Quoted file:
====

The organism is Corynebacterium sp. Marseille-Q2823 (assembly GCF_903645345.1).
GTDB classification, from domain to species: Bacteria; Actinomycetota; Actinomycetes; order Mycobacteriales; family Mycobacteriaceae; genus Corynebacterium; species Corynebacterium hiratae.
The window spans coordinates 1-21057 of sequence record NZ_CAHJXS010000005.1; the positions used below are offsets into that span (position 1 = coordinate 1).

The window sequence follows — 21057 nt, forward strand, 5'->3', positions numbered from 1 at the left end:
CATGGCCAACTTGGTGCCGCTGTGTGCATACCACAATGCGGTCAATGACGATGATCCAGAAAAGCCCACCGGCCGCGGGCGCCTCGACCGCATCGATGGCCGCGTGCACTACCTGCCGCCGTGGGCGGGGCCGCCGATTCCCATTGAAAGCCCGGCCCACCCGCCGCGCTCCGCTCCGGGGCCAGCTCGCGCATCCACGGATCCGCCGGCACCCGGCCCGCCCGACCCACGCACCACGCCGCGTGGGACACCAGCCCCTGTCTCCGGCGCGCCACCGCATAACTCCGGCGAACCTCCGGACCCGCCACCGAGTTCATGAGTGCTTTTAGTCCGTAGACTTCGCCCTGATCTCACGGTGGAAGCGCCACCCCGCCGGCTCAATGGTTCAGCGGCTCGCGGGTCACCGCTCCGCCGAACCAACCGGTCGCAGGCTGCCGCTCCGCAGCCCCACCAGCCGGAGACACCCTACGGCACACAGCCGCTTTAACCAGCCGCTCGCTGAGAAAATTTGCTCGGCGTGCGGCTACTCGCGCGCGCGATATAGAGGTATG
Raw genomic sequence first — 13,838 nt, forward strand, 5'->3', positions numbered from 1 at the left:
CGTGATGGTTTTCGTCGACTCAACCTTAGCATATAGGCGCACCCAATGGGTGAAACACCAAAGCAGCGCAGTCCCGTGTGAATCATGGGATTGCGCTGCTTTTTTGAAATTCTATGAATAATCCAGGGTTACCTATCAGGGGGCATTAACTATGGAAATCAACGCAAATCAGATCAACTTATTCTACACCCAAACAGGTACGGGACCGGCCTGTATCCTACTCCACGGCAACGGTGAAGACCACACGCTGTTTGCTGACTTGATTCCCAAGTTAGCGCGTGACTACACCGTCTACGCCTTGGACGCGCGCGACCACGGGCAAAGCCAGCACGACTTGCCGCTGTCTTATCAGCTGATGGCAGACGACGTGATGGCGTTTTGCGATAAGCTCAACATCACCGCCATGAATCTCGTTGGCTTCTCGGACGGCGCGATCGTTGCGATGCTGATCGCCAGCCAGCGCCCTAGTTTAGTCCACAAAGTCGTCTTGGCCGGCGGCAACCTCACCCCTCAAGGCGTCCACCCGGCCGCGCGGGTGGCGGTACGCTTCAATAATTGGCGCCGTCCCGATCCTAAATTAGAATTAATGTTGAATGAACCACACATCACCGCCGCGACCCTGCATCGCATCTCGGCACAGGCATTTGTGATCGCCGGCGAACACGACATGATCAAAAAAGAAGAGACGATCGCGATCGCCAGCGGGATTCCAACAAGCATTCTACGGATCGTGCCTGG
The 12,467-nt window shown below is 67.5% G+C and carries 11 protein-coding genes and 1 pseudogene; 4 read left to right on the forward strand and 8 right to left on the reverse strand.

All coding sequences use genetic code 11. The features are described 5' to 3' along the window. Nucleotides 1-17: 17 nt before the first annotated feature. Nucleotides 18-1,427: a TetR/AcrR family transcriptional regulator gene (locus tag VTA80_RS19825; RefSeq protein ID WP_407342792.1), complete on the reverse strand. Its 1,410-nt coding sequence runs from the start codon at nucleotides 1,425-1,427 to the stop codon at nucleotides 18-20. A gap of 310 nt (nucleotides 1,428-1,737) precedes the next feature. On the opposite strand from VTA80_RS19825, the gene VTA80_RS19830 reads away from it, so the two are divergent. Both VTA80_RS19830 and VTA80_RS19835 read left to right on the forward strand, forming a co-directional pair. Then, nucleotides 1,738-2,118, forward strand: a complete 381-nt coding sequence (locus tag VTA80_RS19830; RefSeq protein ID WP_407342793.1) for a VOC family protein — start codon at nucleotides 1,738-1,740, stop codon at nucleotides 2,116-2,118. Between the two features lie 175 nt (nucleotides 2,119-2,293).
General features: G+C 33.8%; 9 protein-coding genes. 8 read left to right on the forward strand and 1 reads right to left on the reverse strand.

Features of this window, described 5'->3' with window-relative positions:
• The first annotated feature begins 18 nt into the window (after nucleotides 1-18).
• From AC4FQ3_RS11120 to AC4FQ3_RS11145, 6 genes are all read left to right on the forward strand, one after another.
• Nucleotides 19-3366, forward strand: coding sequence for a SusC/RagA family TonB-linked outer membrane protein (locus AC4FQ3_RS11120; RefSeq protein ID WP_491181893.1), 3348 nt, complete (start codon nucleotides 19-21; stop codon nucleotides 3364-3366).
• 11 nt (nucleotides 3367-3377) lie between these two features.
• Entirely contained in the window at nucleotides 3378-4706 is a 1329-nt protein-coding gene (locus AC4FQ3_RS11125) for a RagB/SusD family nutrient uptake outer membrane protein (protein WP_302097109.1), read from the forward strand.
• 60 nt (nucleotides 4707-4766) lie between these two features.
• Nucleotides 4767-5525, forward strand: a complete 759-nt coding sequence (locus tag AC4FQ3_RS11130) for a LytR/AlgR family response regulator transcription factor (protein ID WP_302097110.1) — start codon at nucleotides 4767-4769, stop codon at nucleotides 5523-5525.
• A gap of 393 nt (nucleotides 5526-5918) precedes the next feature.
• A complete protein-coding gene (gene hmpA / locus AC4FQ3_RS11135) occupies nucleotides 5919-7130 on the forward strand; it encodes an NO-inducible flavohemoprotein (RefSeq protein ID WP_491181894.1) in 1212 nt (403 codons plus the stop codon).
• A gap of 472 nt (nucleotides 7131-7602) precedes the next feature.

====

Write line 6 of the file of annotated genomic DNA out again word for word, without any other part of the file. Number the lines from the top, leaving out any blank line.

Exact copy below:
Raw genomic sequence first — 13,838 nt, forward strand, 5'->3', positions numbered from 1 at the left: